The smartphone is eventually going to die, and Apple, Google, Microsoft, and Facebook are racing to kill it – Business Insider


FILE PHOTO: A customer views the new iPhone 7 smartphone inside an Apple Inc. store in Los Angeles, California, U.S., September 16, 2016. REUTERS/Lucy Nicholson/File PhotoThomson
Reuters

These are the quiet times.

From April to June, tech’s biggest companies all held their
annual mega-events, laying out their grand visions for the next
12 months or so. 

Facebook kicked it off in late April with its
F8 conference
, followed by
Microsoft Build
, then the
Google I/O conference
, and Apple’s
Worldwide Developers Conference
finished things off. Amazon
doesn’t really hold events, but it unveiled two new Amazon Echo
smart speakers during that period for good measure.

And things will get exciting again, sooner than you know it. This
Fall, Apple is expected to reveal a
10th-anniversary iPhone
, Google will likely reveal a
revamped Pixel smartphone
, and Microsoft is expected to hold
another one of its regular late-October Surface computer press
conferences.

In the meantime, there’s not much to do but reflect on what we’ve
learned so far this year about the future of tech. And beyond the
hype and the hyperbole, we’re starting to see the very earliest
stages of a battle for the next phase of computing.

Because while Apple and Google may dominate the smartphone market
today, technologies like augmented reality present whole-new
platforms where there’s no clear winner. So Amazon, Microsoft,
and Facebook, having missed out on owning a mobile platform, are
doing their damndest to
hasten the end of the smartphone
— and the end of Apple and
Google’s duopoly, while they’re at it.

Skin in the game

Every major technological shift has created big opportunities for
the few entrepreneurs who see it coming early — in the
seventies, Apple and Microsoft made big bets that the PC would be
a much bigger market than gigantic room-sized mainframes, while
the
mainframe industry decried the PC itself as a fad
. We see who
won that one.

Similarly, Microsoft didn’t fully realize the potential of
smartphones, until well after Google and Apple proved them wrong.
Now, Google’s Android is the most popular operating system in the
world, full stop. And the iPhone has propelled Apple
to record profits and to the status
as the company to beat in tech.

Well, it seems like time is a flat circle. Right now, we’re
seeing the earliest growing pains of augmented reality and
virtual reality — tech that overlays the digital world onto
our human senses. It means information, projected into your
eyes and ears, as you need it. Why carry a phone when Netflix and
WhatsApp are floating in front of you?


apple arkit portal
Apple ARkit allows apps to overlay digital imagery into
the real world.

Made With
ARKit


Some call it a fad, or just something that’s too new and
untested to be considered a real threat to the smartphone.
And yet, there’s a veritable arms race to build these augmented
reality platforms of the future.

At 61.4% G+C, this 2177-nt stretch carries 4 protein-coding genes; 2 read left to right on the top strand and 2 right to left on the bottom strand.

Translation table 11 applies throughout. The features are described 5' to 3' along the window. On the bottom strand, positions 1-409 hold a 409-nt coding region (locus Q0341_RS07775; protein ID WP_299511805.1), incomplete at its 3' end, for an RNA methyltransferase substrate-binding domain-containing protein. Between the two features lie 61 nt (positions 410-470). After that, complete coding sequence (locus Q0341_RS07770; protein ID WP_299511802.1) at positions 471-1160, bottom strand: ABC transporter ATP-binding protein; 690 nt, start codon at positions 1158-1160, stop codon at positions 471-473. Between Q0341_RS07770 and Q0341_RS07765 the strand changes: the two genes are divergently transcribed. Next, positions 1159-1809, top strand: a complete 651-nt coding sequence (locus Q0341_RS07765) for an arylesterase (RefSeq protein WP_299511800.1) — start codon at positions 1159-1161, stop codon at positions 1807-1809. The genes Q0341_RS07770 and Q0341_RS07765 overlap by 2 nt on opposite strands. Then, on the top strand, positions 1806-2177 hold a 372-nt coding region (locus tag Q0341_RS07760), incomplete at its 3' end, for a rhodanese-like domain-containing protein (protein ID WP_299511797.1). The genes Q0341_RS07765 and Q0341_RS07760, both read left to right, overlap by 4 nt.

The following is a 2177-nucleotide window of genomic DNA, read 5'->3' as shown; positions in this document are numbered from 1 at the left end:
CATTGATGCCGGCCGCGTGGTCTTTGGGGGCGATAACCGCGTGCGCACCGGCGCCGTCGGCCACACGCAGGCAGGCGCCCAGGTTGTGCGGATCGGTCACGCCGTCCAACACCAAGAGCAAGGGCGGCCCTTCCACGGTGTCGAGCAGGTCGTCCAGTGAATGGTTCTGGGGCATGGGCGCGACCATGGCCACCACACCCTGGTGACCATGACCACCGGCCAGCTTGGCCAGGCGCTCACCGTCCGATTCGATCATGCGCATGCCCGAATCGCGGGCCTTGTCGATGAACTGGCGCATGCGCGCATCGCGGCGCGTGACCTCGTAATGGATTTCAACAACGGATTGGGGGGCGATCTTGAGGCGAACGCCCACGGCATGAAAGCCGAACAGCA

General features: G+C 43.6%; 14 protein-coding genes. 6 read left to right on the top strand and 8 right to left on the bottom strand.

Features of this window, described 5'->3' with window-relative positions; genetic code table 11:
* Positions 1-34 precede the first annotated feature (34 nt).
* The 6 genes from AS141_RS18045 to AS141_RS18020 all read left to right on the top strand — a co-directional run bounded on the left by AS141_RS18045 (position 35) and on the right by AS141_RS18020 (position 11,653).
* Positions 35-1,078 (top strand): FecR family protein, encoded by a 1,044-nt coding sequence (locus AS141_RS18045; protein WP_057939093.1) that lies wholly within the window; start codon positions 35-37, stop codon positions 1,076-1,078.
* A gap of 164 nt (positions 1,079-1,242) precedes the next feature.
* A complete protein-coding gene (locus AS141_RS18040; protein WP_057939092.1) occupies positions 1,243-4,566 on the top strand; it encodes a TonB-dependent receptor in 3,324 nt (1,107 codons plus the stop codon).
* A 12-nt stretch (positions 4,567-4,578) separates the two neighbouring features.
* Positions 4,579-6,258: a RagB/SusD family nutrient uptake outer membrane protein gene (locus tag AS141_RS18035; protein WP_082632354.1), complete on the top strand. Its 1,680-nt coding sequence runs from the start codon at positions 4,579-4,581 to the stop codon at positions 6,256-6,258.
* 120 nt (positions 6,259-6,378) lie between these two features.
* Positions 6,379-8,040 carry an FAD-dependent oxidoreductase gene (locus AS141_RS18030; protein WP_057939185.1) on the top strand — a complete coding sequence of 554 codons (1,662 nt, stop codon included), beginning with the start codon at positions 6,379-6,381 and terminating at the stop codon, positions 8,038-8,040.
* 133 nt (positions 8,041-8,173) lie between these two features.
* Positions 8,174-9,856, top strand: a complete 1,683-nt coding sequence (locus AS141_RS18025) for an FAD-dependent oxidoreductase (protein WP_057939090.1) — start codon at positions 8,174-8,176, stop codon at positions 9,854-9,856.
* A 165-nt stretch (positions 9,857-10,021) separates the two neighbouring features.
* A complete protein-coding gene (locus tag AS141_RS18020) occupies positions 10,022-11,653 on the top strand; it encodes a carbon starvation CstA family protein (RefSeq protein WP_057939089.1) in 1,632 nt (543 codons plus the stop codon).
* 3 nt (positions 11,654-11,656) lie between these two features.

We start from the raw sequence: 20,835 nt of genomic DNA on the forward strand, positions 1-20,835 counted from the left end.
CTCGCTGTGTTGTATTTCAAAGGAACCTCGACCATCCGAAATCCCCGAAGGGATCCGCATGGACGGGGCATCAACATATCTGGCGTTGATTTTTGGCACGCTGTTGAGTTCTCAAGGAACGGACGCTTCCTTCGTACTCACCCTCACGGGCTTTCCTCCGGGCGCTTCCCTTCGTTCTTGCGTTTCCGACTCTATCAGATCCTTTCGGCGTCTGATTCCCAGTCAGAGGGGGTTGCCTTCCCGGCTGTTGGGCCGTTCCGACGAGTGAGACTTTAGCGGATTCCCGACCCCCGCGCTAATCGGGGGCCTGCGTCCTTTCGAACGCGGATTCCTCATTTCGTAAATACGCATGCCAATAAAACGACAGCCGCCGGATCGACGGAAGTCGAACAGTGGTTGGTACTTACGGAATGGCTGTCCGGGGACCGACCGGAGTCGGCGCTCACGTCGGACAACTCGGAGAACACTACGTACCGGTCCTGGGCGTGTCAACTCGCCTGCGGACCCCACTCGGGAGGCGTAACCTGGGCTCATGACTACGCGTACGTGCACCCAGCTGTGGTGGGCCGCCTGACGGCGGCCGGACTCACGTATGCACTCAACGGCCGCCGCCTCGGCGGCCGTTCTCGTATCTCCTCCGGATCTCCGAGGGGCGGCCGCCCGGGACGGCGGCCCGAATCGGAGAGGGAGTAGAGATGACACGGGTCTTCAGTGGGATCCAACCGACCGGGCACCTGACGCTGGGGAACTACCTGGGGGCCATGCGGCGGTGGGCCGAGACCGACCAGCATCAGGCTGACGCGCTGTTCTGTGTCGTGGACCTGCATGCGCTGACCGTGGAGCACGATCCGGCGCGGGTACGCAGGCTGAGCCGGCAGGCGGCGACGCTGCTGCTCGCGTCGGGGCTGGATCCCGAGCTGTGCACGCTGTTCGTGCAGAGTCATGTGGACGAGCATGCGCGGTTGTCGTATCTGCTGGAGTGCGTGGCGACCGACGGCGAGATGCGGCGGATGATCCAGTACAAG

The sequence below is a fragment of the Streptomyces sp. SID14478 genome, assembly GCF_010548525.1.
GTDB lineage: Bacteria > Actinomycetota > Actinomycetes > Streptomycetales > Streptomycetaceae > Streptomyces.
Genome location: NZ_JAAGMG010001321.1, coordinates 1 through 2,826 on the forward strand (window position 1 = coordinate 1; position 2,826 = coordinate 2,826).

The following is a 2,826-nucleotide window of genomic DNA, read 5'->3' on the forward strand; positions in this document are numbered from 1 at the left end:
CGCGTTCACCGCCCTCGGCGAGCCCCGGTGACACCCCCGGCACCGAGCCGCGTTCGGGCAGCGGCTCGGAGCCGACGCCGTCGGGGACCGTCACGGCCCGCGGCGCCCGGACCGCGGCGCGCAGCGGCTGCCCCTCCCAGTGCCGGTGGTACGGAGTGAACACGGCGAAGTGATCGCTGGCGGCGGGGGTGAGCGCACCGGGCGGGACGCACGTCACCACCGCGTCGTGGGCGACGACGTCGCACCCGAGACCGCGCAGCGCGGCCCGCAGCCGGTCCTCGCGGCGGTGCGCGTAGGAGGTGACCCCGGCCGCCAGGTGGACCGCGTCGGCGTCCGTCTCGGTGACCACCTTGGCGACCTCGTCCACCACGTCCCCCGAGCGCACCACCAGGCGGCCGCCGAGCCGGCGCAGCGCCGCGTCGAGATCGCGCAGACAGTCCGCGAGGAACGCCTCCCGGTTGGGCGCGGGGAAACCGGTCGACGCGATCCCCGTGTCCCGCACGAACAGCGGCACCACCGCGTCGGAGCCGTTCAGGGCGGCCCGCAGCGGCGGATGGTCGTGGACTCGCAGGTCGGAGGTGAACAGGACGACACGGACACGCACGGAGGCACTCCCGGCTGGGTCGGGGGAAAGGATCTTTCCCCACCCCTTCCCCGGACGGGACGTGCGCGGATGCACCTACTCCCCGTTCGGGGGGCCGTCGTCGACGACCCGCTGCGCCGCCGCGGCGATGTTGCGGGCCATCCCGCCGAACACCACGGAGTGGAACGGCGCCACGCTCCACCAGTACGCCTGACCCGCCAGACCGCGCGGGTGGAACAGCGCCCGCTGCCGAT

Amazon’s Alexa is primarily thought of as a digital voice
assistant, but having a virtual “person” tell you the time and
weather definitely qualifies as augmented reality. Microsoft has
its reality-bending HoloLens “hologram” goggles.
Facebook
and Snapchat have both built augmented reality
straight into the camera. Even Google-backed startup
Magic Leap thinks its yet-to-released goggles have a shot at
becoming a new platform
.

The net result is a race to build whatever is going to do
the smartphone what the PC did to the mainframe. What these
companies all have in common is that they missed the boat on
building smartphone operating systems of their own. Now, it’s on
them to build whatever comes next.

Defensive position

Apple and Google are well aware of the threat and are not
standing still.

Apple has ARkit, a system for building augmented reality into
iPhone apps, using the phone’s built-in camera. It’s
technologically robust enough and easy enough to use that
developers love it, giving Apple a nice foothold in
augmented reality. If and when
Apple releases smart glasses
, those apps will come right
over.

Google has various augmented reality efforts in the works,
including Project Tango. And although the first version of the
Google Glass headset flopped, if Google figures out how to revamp
the device, it will have a vehicle to extend Android into the AR
realm. 


Microsoft HoloLens
Microsoft’s HoloLens goggles project three-dimensional
imagery into your field of view.

Microsoft

In a weird way, going on the defensive like this almost gives
Apple a perverse incentive to replace the iPhone: If
Apple can build the next great hardware platform itself
, it
means that Amazon can’t do it with Alexa, and Microsoft can’t do
it with HoloLens. 

In the meantime, as we appreciate all the new hardware and
software goodies coming out later this year, keep the perspective
that everything we’re seeing now is the first salvo in a
computing war that will rage for the next decade and beyond.

Comments

Write a Reply or Comment:

Your email address will not be published.*